Editorial Volume 32 no.2 November/December 2017
The shared symbolic order that defined much of art throughout human history had a lot to do ( some may say everything ) with theology. From Astarte the many breasted fertility goddess of clay, to the Parthenon through to the Sistine Chapel, endless icons and intricate designs in places of worship were the desires of patrons and states and the mainstay of the working artist.
It was necessary in a conscious mind to know what heaven may look like what eternal life may be like, what the being who bestows these onto you may look like and what he can do. Art brings the imaginings of the mind before the eyes and, in such a way, makes them real. Through the art of architecture it plants them in the landscape and gives us the mistaken excuse to suppose we have created civilisations.
With the loss of faith came the retreat of this kind of work but the inner feelings this kind of art generated, were, and are still, our inner longing. When atheism becomes strong the idea of soul in humanity becomes lessened in the imagination and theological models lose most of their context and awe. But the individual is used to seeing art in this way and looks for it to continue – to express their feelings, their thoughts, their experiences and transmute it in such a way that the image becomes the preferred language of our experience of existence. What we face today is the idea that the soul is only an idea as is the feeling that art has an unrivalled purity, imbibed by the practising artist.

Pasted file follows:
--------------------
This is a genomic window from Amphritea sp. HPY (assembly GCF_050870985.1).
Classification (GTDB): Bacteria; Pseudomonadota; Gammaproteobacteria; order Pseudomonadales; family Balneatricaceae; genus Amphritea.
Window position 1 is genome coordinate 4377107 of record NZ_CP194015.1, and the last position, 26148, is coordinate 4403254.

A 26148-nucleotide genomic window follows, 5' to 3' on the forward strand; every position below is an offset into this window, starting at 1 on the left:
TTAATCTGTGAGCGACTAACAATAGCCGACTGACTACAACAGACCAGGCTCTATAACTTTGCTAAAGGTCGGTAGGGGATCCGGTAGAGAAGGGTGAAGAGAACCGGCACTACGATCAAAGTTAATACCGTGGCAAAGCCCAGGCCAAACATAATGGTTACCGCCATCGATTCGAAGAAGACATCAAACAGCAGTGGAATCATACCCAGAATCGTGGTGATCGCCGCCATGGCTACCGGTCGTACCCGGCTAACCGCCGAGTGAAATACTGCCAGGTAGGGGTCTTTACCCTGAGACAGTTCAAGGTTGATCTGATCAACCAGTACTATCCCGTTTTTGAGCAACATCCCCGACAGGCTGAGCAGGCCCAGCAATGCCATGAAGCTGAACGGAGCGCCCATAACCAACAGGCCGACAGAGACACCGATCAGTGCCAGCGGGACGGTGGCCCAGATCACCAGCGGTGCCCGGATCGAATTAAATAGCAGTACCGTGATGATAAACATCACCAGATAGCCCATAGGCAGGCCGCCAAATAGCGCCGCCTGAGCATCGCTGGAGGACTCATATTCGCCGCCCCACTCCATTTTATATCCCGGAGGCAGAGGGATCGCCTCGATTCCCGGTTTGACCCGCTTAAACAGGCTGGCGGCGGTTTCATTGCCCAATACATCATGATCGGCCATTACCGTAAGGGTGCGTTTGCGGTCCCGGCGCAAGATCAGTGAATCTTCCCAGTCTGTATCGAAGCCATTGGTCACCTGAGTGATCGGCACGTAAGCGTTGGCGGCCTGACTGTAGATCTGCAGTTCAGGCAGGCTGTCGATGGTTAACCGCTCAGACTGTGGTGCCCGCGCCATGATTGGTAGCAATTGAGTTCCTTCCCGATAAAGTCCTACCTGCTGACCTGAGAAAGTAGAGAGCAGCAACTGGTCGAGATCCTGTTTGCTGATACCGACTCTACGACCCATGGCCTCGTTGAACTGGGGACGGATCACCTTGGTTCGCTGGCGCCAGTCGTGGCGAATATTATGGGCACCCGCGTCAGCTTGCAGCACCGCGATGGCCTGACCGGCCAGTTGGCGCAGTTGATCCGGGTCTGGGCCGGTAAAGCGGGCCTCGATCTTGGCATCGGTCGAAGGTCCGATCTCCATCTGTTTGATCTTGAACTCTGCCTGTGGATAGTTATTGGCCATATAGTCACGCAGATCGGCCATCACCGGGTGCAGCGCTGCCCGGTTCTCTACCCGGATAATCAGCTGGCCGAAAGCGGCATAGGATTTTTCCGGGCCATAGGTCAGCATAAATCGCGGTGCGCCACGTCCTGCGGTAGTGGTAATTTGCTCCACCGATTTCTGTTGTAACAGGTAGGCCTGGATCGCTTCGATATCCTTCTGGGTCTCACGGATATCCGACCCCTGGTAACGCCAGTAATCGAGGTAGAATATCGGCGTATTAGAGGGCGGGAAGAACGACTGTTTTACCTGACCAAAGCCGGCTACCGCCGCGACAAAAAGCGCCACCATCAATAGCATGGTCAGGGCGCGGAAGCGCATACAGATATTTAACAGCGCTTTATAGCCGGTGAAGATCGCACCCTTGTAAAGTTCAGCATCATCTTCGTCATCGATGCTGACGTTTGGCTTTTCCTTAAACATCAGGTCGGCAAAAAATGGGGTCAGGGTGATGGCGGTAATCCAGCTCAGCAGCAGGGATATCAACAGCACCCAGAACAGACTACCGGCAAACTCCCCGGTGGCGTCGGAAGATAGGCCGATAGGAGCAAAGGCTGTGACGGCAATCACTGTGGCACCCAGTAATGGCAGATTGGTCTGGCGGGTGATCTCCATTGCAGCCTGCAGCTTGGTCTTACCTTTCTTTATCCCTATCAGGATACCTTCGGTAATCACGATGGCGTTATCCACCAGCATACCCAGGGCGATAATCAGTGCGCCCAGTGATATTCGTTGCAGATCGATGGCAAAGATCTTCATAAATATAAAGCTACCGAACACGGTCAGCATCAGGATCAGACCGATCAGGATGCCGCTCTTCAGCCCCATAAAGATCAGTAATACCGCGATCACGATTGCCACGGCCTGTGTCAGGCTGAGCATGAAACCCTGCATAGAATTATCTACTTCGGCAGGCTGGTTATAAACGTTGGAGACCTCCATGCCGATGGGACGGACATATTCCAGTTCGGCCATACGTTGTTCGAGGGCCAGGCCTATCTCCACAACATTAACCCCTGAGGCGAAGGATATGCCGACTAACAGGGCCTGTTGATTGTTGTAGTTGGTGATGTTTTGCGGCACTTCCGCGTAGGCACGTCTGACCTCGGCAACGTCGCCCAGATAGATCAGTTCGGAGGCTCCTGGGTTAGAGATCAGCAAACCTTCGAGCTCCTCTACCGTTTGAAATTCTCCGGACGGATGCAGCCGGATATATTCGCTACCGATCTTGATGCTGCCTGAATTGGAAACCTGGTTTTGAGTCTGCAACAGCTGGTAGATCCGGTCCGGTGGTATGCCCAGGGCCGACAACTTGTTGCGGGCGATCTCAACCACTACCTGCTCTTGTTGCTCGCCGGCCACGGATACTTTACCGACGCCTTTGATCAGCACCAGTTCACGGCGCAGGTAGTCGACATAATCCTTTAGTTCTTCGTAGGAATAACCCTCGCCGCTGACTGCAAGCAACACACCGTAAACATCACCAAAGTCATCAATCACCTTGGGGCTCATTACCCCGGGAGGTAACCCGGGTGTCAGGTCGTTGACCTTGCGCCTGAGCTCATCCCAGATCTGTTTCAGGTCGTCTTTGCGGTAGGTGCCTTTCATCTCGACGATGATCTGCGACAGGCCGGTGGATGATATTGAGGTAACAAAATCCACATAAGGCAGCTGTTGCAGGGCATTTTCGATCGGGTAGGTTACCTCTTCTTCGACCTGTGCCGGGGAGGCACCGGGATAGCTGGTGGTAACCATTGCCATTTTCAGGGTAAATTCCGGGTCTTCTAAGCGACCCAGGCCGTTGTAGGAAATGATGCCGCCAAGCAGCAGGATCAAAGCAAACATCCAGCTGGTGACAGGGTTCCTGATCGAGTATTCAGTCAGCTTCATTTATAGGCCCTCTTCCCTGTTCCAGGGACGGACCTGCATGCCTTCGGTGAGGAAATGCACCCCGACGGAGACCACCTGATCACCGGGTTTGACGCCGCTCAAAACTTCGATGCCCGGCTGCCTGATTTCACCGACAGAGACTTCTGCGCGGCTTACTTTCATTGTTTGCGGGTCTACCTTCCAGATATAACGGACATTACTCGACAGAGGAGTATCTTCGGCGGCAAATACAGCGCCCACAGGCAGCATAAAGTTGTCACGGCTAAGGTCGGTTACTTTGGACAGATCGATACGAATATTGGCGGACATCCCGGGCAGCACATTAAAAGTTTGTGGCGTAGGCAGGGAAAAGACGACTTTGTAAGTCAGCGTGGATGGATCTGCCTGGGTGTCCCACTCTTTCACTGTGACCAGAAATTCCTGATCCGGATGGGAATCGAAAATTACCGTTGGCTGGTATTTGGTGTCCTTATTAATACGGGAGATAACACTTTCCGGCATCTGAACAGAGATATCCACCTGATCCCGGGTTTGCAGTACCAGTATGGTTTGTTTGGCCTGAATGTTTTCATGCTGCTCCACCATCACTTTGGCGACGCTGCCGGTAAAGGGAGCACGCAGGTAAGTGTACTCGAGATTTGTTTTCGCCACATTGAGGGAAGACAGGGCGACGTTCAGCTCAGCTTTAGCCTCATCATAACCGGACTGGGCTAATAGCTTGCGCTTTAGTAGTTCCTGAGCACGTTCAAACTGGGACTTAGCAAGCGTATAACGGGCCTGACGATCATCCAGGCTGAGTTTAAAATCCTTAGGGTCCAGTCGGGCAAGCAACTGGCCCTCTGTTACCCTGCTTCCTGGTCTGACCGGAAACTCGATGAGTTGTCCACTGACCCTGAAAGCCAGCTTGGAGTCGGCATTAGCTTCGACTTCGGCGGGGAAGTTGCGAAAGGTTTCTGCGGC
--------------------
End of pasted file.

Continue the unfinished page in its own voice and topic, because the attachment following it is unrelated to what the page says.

To call contemporary art godless is not to define it or belittle it. Quite the opposite. But to define it as soulless is to pinpoint the lack of passion, the loss of certainty, the theft of immortality that is the culture of modern, late capitalist society. The theologies of the past were inventions of non-scientific minds trying to explain Nature. Today we still have everything to explain and no god to adjudicate the disputes.
Contemporary art tries to exhibit everything without explanation. It has none. This is the fact that disengages public perception and leaves only aficionados visiting galleries. Artists endlessly try to justify themselves and patrons attempt to make the contemporary art scene as important as in the past. The new theology that will regain this feeling without god, is to rediscover nature, landscape and our mortality within knowledge. Artists working on these issues will do well because when it comes to it, theologies end up looking the same.
Volume 32 no.2 November/December 2017 p2
3 thoughts on “Editorial Volume 32 no.2 November/December 2017”
A question for Daniel Nanavati:
Who are the so-called “patrons” of the contemporary art scene?
Modern patrons are still the rich seeking status but the new patrons that no one talks about, are the institutions funded by tax payers – the Arts Council in the UK the National Endowment in the USA. They have their own rules you have to meet and are all pervasive so they are actually not reflecting culture but designing it.
In what way do you think that these institutions are designing culture? Isn’t that a bit restrictive, to say the least?